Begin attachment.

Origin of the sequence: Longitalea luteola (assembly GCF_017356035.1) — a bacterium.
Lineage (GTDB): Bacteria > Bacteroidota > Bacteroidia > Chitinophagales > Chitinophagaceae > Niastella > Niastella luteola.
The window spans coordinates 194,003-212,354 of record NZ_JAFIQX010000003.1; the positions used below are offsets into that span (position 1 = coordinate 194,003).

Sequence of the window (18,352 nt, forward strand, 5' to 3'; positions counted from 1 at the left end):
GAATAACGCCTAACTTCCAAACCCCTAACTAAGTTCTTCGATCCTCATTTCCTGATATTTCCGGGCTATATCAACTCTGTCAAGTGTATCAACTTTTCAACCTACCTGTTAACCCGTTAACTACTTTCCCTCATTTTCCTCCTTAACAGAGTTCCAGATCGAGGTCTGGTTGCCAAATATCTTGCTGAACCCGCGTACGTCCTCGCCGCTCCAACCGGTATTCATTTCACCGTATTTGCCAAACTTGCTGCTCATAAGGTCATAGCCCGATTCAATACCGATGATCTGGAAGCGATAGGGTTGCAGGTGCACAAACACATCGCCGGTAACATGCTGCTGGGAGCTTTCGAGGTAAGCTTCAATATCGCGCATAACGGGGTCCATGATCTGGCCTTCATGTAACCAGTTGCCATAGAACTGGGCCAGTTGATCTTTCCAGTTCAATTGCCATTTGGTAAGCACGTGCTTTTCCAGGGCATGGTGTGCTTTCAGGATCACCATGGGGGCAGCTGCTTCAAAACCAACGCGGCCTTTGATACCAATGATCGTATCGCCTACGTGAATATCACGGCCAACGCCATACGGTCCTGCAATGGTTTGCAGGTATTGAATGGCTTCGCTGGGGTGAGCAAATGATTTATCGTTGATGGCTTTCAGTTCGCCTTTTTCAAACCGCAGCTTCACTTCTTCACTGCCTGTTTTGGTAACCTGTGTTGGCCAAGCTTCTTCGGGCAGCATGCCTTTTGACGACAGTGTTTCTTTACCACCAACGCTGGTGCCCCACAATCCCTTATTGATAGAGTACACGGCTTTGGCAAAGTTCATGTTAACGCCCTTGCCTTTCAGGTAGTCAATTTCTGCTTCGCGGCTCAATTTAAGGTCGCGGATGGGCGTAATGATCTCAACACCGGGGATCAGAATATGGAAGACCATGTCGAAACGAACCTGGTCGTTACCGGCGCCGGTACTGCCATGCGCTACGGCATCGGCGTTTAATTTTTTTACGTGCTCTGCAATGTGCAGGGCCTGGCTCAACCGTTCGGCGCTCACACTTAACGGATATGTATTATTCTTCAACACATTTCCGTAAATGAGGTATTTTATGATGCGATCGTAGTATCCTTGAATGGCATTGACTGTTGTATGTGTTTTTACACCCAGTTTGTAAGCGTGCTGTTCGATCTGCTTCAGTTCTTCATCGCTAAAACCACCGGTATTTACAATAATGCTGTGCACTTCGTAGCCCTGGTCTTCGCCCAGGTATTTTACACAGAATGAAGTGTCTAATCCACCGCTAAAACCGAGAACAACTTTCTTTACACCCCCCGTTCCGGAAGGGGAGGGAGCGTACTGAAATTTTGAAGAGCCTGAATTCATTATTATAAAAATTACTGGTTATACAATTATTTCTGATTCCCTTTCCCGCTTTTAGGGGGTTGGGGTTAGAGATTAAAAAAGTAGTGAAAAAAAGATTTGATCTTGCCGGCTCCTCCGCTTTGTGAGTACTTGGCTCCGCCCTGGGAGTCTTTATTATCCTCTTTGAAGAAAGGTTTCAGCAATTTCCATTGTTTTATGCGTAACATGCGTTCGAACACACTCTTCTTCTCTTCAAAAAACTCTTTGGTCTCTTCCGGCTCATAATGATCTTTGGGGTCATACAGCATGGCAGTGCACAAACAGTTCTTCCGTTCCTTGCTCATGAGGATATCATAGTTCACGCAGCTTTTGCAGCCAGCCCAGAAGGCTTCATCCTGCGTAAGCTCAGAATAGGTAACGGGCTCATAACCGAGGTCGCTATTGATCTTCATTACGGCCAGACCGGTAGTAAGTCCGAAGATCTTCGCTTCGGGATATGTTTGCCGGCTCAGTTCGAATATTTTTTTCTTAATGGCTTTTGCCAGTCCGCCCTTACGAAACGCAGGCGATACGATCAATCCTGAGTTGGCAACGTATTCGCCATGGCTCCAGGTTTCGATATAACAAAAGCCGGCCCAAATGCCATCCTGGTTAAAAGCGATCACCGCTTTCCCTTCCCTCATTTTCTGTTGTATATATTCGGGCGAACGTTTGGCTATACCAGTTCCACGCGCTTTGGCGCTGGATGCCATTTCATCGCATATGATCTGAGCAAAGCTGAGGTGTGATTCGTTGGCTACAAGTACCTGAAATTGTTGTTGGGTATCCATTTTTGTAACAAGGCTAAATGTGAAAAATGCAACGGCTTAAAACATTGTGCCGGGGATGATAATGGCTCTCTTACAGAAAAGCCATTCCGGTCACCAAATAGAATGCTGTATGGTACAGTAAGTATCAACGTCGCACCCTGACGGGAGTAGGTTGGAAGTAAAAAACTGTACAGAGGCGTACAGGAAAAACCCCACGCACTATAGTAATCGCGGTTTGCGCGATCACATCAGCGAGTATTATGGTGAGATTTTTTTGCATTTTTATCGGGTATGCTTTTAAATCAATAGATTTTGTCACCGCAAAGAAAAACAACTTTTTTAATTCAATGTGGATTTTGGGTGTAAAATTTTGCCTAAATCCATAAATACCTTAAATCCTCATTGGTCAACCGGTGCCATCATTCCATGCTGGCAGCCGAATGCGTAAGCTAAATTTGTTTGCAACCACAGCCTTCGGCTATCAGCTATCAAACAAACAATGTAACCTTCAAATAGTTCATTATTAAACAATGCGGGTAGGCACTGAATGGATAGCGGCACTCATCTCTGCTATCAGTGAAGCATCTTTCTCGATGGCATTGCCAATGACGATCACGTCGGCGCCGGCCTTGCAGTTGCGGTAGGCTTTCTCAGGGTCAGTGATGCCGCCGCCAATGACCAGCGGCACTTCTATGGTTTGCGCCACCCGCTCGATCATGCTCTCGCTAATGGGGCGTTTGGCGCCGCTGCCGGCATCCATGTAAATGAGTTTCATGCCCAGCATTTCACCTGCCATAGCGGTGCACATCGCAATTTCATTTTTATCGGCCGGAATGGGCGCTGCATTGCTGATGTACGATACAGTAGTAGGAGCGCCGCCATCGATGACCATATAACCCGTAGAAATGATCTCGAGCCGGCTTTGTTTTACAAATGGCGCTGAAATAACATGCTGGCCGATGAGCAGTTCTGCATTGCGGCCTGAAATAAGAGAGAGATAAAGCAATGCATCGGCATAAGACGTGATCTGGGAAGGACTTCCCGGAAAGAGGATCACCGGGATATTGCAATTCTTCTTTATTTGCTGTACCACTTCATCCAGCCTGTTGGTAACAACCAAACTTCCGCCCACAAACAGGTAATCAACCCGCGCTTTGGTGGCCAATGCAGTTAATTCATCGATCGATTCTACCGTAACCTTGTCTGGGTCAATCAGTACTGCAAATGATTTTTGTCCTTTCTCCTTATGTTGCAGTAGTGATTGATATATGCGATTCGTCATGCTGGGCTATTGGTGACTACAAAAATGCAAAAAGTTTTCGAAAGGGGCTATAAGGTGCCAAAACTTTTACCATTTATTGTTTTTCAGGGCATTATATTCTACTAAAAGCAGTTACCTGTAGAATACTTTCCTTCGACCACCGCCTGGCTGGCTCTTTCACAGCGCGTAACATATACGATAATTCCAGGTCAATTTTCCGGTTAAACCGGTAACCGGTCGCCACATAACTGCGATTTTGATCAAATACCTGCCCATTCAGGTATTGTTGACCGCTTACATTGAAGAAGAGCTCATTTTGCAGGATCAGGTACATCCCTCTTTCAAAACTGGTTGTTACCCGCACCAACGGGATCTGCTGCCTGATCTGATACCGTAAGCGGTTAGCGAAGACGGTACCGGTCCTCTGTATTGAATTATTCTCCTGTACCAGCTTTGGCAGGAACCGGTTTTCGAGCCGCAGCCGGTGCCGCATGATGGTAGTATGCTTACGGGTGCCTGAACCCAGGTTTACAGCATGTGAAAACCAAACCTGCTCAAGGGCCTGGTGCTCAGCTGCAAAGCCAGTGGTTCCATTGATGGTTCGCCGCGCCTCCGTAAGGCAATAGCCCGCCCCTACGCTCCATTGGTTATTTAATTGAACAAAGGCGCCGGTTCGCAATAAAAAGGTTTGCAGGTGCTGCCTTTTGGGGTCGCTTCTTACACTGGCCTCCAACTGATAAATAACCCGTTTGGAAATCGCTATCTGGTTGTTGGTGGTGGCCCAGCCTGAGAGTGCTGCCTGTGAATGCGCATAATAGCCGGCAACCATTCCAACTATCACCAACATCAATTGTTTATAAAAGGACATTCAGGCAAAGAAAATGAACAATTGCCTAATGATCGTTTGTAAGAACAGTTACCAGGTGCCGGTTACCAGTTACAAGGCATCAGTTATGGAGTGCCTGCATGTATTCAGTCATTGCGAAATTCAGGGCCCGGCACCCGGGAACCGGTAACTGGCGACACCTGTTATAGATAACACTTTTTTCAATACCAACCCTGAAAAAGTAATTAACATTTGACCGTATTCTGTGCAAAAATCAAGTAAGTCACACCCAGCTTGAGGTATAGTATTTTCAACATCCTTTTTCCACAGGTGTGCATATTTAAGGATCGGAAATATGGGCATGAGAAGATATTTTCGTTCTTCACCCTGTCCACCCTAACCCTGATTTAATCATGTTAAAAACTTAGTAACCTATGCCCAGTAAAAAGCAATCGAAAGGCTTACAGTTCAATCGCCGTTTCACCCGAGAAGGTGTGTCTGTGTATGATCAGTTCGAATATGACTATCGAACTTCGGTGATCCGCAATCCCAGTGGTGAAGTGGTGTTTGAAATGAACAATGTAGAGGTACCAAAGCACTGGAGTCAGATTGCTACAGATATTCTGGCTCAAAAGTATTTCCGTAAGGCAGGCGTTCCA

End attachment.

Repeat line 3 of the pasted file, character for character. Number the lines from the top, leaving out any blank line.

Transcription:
The window spans coordinates 194,003-212,354 of record NZ_JAFIQX010000003.1; the positions used below are offsets into that span (position 1 = coordinate 194,003).